WASHINGTON (Reuters) -The White House will not assert executive privilege for testimony by former President Donald Trump’s daughter and son-in-law and former advisers, Ivanka Trump and Jared Kushner, before the Jan. 6 committee, communications director Kate Bedingfield said on Tuesday.
Speaking to reporters at the White House, Bedingfield said President Joe Biden has been clear “the constitutional protections of executive privilege should not be used to shield from Congress or the public information about an attack on the Constitution itself.”
Jared Kushner is due to testify by remote videolink on Thursday to the House of Representatives Select Committee investigating the deadly attack on the U.S. Capitol on Jan. 6, 2021. The panel also expects to speak to Ivanka Trump, Kushner’s wife and the former president’s older daughter, although it has not said when that would take place.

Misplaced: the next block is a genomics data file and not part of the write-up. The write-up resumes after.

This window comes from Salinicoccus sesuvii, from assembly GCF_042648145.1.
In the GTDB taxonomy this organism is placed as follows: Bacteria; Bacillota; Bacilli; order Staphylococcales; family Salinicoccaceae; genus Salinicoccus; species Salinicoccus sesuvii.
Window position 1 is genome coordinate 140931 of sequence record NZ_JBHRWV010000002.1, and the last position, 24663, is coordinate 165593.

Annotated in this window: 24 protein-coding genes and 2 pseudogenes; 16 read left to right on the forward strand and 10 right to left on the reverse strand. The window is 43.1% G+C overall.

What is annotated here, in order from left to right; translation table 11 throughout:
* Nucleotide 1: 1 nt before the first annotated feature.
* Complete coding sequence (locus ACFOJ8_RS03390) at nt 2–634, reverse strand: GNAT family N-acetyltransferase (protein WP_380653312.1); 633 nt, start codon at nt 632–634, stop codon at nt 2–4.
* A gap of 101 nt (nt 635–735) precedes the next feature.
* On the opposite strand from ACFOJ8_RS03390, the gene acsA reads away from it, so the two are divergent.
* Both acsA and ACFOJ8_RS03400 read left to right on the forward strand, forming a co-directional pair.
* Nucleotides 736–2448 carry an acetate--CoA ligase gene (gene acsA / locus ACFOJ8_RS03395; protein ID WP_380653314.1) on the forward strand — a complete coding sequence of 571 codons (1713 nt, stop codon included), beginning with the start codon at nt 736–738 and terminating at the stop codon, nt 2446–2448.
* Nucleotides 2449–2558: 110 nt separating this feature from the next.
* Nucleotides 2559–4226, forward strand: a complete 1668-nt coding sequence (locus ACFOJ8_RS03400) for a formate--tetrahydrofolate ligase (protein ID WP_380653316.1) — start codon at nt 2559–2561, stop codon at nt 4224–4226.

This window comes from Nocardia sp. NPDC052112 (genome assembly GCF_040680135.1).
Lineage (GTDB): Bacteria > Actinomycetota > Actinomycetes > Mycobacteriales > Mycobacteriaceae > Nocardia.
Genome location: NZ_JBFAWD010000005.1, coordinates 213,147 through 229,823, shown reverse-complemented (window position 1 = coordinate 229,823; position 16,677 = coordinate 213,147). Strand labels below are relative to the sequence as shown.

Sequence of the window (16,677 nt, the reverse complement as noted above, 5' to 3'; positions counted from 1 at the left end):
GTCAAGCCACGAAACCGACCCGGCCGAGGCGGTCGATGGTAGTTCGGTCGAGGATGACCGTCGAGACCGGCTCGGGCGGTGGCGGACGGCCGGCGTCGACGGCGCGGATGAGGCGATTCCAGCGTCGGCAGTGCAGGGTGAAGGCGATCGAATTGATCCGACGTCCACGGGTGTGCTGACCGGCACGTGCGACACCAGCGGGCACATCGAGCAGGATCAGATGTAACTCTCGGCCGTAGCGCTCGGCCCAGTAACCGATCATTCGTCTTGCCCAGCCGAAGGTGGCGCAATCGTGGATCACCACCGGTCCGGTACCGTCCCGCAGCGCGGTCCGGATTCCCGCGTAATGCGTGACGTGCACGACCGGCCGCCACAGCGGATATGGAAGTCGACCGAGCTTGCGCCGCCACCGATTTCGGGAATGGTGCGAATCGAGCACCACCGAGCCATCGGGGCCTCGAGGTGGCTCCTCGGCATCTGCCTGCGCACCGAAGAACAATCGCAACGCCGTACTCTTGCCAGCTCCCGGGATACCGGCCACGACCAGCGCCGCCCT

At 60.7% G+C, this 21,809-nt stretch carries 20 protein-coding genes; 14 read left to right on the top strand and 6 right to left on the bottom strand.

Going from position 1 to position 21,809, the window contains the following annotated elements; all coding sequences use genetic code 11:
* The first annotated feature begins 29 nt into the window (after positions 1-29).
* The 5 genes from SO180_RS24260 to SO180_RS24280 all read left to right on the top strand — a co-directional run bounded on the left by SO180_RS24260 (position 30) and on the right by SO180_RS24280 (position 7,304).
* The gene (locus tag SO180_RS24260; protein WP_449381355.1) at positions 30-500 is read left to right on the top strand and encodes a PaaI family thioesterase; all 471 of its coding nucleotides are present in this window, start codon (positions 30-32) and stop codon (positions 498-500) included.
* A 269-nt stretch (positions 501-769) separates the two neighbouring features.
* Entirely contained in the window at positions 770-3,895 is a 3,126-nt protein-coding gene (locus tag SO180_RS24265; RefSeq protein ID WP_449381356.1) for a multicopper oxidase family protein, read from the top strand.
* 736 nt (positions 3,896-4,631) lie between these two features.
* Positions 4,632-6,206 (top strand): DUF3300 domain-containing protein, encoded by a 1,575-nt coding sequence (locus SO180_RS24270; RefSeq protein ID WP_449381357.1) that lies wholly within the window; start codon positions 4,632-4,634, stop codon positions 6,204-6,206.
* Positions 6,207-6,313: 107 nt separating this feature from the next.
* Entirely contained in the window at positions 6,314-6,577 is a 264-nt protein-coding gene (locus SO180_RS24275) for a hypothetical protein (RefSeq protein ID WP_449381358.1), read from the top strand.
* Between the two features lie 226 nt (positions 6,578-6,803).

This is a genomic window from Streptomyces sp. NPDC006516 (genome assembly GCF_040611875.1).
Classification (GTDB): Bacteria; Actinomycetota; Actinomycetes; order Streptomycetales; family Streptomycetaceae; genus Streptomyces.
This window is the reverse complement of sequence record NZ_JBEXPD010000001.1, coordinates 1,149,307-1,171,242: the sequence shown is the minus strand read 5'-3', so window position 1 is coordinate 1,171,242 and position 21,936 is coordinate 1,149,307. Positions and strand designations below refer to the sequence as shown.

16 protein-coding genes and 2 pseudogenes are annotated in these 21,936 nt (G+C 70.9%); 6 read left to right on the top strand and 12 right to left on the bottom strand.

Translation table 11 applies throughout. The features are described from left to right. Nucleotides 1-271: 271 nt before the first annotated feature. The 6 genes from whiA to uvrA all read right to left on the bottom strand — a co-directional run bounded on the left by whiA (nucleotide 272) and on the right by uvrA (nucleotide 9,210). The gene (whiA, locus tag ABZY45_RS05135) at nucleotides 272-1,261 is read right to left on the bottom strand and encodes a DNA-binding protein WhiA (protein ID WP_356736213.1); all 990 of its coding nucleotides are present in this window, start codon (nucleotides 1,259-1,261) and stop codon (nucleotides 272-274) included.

The committee also continues its scrutiny of the former president and will look into a seven-hour gap in Trump’s telephone records from Jan. 6, 2021, which was first reported by the Washington Post and CBS News this week.
“We would expect that most of the communications coming out of the White House, especially on Jan. 6, would have involved some semblance of authority,” Bennie Thompson, the Democratic chairman of the Select Committee, told reporters at the Capitol.
“And we believe, based on the gaps, that there’s additional work that we have to do to see whether or not that was an effort to avoid communication,” he said.
(Reporting by Nandita Bose and Jeff Mason; additional reporting by Patricia Zengerle; Editing by Chris Reese, David Gregorio and Leslie Adler)